Flashcards in Intimate Expression: The German Lied — and introduction to the 19th century Deck (21)
What did we learn in the 19th Century?
Music expresses or reinforces states of mind or emotions.
What are characteristics of music in the 19th Century?
- Private mood music.
- Music lending emotions to a scene.
- Hear and respond to music as if it were human.
- Music moves.
Romanticism is the cult of ___ feeling and escape.
In romanticism, is romantic the same as love?
No, it is a liberal viewpoint, a critique.
Public concerts of intimate genres were on the rise during the ___ era.
True or false? Audiences always loved composers.
False, it was a love/hate relationship.
Individual feeling becomes individual ___ in the Romantic era.
Conventional was a praise in the romantic era. True or false?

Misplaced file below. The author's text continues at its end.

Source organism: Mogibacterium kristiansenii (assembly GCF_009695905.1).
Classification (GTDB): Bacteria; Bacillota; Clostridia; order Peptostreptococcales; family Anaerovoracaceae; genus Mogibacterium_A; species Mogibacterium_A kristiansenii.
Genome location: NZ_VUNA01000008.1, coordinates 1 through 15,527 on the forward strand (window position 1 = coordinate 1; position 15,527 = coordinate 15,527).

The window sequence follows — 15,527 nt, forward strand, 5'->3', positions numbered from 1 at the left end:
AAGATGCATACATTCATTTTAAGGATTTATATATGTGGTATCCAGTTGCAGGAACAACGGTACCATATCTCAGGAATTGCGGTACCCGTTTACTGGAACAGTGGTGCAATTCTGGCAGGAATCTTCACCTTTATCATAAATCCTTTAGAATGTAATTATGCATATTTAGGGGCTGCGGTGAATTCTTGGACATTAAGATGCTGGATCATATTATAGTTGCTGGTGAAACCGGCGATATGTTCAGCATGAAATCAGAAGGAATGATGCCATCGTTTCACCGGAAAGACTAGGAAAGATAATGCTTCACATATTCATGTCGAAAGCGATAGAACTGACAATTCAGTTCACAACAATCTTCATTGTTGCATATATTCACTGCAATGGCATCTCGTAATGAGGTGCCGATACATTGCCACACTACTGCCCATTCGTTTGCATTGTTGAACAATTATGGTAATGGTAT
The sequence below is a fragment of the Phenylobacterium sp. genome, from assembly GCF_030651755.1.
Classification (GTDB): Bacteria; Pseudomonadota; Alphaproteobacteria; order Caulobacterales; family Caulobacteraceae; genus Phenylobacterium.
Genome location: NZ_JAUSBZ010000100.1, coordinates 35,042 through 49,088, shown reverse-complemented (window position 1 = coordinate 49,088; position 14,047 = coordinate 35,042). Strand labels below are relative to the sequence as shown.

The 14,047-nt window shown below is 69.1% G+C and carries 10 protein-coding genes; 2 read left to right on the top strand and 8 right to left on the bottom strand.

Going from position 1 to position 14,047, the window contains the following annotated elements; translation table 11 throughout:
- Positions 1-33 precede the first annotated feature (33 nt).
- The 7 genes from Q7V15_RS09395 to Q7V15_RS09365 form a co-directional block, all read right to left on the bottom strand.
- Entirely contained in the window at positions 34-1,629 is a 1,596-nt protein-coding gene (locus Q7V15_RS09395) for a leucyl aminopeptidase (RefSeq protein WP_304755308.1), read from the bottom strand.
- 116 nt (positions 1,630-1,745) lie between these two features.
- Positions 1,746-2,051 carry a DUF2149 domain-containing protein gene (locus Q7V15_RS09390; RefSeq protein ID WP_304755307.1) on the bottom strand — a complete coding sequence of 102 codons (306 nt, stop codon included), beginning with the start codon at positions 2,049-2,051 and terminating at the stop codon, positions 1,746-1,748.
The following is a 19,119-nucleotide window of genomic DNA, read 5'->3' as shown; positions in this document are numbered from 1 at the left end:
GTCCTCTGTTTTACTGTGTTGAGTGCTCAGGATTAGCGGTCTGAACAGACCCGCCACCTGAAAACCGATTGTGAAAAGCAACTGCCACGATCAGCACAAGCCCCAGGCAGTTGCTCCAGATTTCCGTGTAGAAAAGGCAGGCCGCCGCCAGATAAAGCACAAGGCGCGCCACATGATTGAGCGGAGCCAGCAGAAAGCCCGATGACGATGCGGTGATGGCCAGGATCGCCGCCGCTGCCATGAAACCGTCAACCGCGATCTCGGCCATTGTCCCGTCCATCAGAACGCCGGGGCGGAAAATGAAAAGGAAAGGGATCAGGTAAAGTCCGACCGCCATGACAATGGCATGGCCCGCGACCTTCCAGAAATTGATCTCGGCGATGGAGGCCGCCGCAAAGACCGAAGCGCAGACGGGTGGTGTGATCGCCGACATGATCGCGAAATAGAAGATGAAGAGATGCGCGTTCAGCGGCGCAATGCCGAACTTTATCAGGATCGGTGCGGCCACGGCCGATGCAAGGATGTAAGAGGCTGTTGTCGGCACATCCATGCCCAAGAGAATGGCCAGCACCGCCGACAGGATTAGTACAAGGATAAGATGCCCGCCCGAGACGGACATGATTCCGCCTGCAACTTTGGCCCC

False, it was a criticism.
Why were generalizations necessary in the Romantic era?
It was hard to specifically define style as a whole.
Rhythm in the Romantic era:
Freer; flexible treatment of rhythm (rubato).
Melody in the Romantic era:
Wider ranging, less regular melodies.
Harmony in the Romantic era:
Less stable, chromatic.
Orchestra (tone colour) in the Romantic era:
Expanded again, woodwinds, brass, percussion. Technical developments, especially piano.
Form in the Romantic era:
Desire to unify organically. Pieces seem living, spontaneous. Theme = form. Classical vs. Romantic themes. Thematic transformation. Vaguely similar contrasting themes.
Music that relies on extramusical material in order to be understood.
Story behind the music in programmatic music in the Romantic era.
Non-representational; music for music’s sake.
- Small pieces for intimate settings.
- Programmatic or not.
- Massive compositions, hours or days long.
- Often dependent on programmatic material for form.
- Lied = song.
- A setting of German poetry for one voice and piano.
- Vehicle for sharing intimate, emotional insight.
- Initially domestic, but increasingly performed in concert (by mid-1800s).